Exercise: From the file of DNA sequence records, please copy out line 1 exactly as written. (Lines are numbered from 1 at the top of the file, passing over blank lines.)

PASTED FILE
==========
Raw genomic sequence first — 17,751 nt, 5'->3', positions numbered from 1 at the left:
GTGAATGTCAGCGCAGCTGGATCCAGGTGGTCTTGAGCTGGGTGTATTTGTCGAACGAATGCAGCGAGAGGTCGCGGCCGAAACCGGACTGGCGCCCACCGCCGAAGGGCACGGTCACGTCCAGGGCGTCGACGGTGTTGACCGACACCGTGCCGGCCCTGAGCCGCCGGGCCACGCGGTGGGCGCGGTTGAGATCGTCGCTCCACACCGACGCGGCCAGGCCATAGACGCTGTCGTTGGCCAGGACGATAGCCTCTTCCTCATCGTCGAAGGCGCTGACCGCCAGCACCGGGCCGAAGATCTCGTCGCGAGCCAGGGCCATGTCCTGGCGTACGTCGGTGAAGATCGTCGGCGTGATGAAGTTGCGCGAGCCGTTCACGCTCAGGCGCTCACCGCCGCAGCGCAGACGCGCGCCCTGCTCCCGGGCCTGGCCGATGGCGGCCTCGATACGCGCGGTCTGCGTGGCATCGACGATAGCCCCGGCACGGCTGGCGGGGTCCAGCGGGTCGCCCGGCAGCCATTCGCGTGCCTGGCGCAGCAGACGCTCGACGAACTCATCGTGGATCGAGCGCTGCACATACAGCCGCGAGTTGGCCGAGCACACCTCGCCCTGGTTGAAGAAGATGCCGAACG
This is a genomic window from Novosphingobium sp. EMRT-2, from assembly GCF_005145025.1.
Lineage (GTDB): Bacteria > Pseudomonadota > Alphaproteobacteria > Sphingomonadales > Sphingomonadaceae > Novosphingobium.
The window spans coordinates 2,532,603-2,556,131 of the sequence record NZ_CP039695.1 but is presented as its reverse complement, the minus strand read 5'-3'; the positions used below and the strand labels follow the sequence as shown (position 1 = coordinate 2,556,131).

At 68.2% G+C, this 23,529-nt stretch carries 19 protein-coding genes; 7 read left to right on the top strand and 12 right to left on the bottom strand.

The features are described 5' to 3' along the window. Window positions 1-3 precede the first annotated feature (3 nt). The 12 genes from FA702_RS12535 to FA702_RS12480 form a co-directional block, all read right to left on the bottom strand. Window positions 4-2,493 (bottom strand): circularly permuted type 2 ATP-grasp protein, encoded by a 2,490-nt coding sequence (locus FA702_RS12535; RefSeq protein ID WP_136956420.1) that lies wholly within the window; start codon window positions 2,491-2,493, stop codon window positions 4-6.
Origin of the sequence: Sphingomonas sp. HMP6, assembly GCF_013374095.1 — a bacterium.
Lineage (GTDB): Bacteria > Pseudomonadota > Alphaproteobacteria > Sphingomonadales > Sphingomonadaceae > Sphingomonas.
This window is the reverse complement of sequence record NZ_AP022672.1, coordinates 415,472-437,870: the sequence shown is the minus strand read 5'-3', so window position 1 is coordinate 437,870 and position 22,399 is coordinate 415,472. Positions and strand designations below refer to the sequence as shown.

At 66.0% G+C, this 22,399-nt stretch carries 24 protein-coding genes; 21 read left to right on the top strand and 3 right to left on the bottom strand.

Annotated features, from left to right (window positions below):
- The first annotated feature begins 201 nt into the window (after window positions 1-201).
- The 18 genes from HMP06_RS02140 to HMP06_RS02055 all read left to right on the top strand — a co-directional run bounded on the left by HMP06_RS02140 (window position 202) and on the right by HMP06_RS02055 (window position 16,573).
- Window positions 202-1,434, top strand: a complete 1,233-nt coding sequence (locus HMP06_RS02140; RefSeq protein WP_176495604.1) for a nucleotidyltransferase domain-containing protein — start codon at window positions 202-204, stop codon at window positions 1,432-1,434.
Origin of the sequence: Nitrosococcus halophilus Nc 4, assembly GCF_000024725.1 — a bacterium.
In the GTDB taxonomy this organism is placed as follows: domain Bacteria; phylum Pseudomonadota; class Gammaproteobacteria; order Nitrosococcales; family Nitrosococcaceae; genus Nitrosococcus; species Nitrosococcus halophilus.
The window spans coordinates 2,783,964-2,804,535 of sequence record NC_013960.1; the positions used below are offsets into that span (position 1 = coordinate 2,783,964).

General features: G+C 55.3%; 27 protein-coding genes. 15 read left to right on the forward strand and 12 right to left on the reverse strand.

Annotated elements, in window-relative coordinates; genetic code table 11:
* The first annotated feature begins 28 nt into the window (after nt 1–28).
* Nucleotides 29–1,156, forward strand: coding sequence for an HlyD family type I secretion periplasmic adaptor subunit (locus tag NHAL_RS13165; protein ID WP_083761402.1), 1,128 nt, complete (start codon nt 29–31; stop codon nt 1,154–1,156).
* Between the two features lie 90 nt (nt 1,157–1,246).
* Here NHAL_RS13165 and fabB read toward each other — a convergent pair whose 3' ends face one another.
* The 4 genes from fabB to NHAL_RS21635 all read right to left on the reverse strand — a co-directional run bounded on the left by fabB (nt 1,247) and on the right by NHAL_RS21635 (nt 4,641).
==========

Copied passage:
Raw genomic sequence first — 17,751 nt, 5'->3', positions numbered from 1 at the left: